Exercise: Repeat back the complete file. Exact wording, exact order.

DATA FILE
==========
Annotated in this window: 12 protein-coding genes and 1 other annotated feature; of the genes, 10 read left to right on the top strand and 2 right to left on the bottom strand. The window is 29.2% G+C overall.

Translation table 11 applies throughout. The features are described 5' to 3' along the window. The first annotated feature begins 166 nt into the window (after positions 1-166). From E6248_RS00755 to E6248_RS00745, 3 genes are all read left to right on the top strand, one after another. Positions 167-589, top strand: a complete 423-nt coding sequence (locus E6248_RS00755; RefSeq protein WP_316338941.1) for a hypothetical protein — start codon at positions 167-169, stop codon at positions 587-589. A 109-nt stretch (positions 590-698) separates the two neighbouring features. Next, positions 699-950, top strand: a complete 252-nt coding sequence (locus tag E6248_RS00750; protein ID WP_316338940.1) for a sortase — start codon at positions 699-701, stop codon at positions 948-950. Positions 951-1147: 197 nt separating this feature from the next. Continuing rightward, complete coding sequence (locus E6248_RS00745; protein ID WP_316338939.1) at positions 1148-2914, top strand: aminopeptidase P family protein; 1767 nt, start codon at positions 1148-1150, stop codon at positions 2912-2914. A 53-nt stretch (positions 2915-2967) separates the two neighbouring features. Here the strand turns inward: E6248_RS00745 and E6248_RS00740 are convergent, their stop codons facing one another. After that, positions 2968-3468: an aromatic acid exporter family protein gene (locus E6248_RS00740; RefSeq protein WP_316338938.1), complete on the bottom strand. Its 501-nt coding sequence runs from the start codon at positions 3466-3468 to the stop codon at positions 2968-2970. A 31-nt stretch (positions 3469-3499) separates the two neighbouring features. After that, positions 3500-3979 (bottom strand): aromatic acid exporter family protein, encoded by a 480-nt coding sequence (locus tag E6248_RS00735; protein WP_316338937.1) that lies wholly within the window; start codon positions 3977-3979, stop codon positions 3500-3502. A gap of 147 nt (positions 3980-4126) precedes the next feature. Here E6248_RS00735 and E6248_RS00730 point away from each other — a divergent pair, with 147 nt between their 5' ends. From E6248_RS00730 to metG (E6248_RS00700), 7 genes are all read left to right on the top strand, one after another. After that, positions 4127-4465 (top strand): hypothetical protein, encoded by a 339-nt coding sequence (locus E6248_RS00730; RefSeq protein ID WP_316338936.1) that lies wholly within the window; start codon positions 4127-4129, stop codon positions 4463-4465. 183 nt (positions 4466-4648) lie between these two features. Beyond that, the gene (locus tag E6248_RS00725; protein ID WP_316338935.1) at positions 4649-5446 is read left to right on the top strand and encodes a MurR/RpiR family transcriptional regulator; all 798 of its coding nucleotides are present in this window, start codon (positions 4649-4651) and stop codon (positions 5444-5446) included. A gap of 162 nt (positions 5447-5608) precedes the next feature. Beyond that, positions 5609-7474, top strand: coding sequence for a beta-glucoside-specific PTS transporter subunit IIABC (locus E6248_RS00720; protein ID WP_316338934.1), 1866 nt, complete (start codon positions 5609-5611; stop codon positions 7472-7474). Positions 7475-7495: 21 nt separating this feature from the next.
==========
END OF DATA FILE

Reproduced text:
Annotated in this window: 12 protein-coding genes and 1 other annotated feature; of the genes, 10 read left to right on the top strand and 2 right to left on the bottom strand. The window is 29.2% G+C overall.

Translation table 11 applies throughout. The features are described 5' to 3' along the window. The first annotated feature begins 166 nt into the window (after positions 1-166). From E6248_RS00755 to E6248_RS00745, 3 genes are all read left to right on the top strand, one after another. Positions 167-589, top strand: a complete 423-nt coding sequence (locus E6248_RS00755; RefSeq protein WP_316338941.1) for a hypothetical protein — start codon at positions 167-169, stop codon at positions 587-589. A 109-nt stretch (positions 590-698) separates the two neighbouring features. Next, positions 699-950, top strand: a complete 252-nt coding sequence (locus tag E6248_RS00750; protein ID WP_316338940.1) for a sortase — start codon at positions 699-701, stop codon at positions 948-950. Positions 951-1147: 197 nt separating this feature from the next. Continuing rightward, complete coding sequence (locus E6248_RS00745; protein ID WP_316338939.1) at positions 1148-2914, top strand: aminopeptidase P family protein; 1767 nt, start codon at positions 1148-1150, stop codon at positions 2912-2914. A 53-nt stretch (positions 2915-2967) separates the two neighbouring features. Here the strand turns inward: E6248_RS00745 and E6248_RS00740 are convergent, their stop codons facing one another. After that, positions 2968-3468: an aromatic acid exporter family protein gene (locus E6248_RS00740; RefSeq protein WP_316338938.1), complete on the bottom strand. Its 501-nt coding sequence runs from the start codon at positions 3466-3468 to the stop codon at positions 2968-2970. A 31-nt stretch (positions 3469-3499) separates the two neighbouring features. After that, positions 3500-3979 (bottom strand): aromatic acid exporter family protein, encoded by a 480-nt coding sequence (locus tag E6248_RS00735; protein WP_316338937.1) that lies wholly within the window; start codon positions 3977-3979, stop codon positions 3500-3502. A gap of 147 nt (positions 3980-4126) precedes the next feature. Here E6248_RS00735 and E6248_RS00730 point away from each other — a divergent pair, with 147 nt between their 5' ends. From E6248_RS00730 to metG (E6248_RS00700), 7 genes are all read left to right on the top strand, one after another. After that, positions 4127-4465 (top strand): hypothetical protein, encoded by a 339-nt coding sequence (locus E6248_RS00730; RefSeq protein ID WP_316338936.1) that lies wholly within the window; start codon positions 4127-4129, stop codon positions 4463-4465. 183 nt (positions 4466-4648) lie between these two features. Beyond that, the gene (locus tag E6248_RS00725; protein ID WP_316338935.1) at positions 4649-5446 is read left to right on the top strand and encodes a MurR/RpiR family transcriptional regulator; all 798 of its coding nucleotides are present in this window, start codon (positions 4649-4651) and stop codon (positions 5444-5446) included. A gap of 162 nt (positions 5447-5608) precedes the next feature. Beyond that, positions 5609-7474, top strand: coding sequence for a beta-glucoside-specific PTS transporter subunit IIABC (locus E6248_RS00720; protein ID WP_316338934.1), 1866 nt, complete (start codon positions 5609-5611; stop codon positions 7472-7474). Positions 7475-7495: 21 nt separating this feature from the next.